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Thread: Protection of livestock

  1. #1

    Protection of livestock

    Technical question here on the protection of livestock, the eternal shooting dogs worrying livestock question, but with a bit of a complex twist. Now, its not imminent in any way, but he's had it happen before, and IF I see a dog worrying his stock in the future, I'd like to know where I stand.

    I have shooting permission on a patch of Farmland - now, I know that if I see a dog worrying the farmers livestock on his land, then I have the power within the law to shoot it, However his land is bordered on two sides by common land, over which the farmer has rights of common, and as such is permitted to graze his animals there - one patch of common land is in the ownership of the national trust, the other patch has no legal owner, and a such the management and administration is vested in the local council.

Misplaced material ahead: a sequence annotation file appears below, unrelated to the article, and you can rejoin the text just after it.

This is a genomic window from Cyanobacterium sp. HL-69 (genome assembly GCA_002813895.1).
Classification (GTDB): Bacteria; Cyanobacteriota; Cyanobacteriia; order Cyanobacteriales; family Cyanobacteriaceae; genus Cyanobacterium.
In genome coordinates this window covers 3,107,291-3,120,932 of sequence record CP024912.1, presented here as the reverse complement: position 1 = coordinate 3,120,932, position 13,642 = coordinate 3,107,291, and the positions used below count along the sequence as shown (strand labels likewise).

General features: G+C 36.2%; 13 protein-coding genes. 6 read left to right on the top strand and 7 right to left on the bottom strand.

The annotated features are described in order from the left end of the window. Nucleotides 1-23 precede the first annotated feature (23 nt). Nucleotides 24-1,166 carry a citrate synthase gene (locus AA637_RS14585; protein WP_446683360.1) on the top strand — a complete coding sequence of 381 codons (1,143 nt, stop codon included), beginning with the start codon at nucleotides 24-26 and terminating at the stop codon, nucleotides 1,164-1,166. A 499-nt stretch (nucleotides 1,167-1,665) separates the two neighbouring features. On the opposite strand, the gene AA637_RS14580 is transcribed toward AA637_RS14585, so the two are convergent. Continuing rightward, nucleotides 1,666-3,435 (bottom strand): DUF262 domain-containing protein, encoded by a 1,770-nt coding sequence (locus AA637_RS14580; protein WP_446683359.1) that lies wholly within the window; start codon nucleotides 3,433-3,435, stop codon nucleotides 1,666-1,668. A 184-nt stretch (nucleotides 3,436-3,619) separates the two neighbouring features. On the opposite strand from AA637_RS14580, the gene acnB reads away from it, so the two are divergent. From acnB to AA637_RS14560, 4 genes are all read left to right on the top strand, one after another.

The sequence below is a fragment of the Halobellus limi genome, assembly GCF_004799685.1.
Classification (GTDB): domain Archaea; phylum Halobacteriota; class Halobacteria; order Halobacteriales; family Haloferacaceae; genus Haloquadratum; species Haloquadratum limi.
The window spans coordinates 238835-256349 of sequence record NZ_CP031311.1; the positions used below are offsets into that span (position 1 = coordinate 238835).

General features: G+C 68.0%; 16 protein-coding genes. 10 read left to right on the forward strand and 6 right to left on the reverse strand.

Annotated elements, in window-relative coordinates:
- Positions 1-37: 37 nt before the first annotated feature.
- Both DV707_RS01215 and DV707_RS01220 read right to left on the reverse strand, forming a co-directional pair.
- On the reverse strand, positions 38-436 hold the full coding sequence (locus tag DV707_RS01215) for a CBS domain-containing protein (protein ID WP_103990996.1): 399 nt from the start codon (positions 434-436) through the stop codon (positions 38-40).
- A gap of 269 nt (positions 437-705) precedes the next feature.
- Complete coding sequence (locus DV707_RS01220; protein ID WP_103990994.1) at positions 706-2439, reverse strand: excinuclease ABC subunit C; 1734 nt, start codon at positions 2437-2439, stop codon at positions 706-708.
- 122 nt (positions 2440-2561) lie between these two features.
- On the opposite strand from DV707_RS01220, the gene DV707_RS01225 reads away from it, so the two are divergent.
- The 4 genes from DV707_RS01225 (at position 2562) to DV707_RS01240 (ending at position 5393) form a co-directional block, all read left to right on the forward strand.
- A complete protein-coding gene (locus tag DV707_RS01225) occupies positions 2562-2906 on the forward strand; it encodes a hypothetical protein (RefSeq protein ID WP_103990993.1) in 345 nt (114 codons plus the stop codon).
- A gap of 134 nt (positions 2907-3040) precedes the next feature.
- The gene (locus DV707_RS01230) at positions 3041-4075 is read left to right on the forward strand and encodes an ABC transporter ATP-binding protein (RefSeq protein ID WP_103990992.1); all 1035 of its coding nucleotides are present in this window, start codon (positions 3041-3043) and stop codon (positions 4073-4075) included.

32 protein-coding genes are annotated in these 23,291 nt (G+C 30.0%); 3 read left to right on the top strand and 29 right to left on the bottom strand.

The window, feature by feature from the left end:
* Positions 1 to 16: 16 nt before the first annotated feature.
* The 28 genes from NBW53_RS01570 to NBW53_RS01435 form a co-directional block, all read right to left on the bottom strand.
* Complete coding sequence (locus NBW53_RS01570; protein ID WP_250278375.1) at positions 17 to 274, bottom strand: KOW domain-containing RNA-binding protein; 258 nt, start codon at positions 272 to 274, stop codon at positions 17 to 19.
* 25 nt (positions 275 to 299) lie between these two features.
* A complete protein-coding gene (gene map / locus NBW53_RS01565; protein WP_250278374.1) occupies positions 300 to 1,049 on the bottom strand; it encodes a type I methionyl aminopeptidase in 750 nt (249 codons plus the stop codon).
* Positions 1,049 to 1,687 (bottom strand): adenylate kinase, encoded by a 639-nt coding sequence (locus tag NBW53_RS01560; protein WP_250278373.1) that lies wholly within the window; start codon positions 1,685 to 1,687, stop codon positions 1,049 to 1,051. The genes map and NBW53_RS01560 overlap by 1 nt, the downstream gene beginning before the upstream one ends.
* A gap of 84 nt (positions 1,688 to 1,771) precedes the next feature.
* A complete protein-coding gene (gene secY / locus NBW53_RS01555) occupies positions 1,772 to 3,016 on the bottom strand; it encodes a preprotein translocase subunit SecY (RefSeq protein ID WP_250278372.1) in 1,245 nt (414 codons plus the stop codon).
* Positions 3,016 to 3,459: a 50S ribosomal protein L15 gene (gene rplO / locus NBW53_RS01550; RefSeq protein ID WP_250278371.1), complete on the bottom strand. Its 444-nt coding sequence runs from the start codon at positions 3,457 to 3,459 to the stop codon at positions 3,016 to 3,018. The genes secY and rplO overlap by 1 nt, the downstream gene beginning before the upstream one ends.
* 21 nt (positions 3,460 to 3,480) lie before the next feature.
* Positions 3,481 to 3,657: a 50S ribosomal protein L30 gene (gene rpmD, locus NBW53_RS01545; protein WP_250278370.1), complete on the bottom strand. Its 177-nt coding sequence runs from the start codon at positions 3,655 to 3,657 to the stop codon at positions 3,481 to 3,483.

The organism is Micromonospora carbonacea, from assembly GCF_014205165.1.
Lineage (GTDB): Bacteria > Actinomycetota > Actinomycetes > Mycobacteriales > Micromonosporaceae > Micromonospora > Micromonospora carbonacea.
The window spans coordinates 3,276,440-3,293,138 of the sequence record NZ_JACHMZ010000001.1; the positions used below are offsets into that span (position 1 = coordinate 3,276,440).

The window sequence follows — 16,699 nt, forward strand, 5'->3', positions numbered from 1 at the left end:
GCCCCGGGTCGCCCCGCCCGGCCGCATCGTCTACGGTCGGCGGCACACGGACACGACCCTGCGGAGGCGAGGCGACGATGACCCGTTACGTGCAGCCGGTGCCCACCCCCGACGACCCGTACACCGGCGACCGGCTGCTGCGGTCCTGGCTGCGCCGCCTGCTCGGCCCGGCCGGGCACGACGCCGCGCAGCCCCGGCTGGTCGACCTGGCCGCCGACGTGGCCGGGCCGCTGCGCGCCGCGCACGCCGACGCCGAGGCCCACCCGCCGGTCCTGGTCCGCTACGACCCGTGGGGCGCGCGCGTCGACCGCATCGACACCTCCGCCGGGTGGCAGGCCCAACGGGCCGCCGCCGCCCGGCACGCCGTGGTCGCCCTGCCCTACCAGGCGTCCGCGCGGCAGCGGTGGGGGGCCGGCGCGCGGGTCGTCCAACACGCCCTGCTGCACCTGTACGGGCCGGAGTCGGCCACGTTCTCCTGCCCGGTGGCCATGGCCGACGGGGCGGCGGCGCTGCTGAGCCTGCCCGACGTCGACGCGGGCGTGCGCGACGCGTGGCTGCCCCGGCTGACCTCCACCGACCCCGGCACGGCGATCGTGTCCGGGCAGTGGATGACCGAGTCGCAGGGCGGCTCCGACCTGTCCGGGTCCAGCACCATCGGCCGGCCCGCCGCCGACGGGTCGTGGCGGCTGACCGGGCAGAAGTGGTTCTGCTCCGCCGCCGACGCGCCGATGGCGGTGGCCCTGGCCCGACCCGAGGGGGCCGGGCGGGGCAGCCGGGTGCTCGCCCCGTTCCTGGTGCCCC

1971 protection of animals act says:

    Killing of or injury to dogs worrying livestock.
    (1)
    In any civil proceedings against a person (in this section referred to as the defendant) for killing or causing injury to a dog it shall be a defence to prove—

    (a)
    that the defendant acted for the protection of any livestock and was a person entitled to act for the protection of that livestock; and

    (b)
    that within forty-eight hours of the killing or injury notice thereof was given by the defendant to the officer in charge of a police station.

    (2)
    For the purposes of this section a person is entitled to act for the protection of any livestock if, and only if—

    (a)
    the livestock or the land on which it is belongs to him or to any person under whose express or implied authority he is acting; and

    (b)
    the circumstances are not such that liability for killing or causing injury to the livestock would be excluded by section 5(4) of this Act.

    (3)
    Subject to subsection (4) of this section, a person killing or causing injury to a dog shall be deemed for the purposes of this section to act for the protection of any livestock if, and only if, either—

    (a)
    the dog is worrying or is about to worry the livestock and there are no other reasonable means of ending or preventing the worrying; or

    (b)
    the dog has been worrying livestock, has not left the vicinity and is not under the control of any person and there are no practicable means of ascertaining to whom it belongs.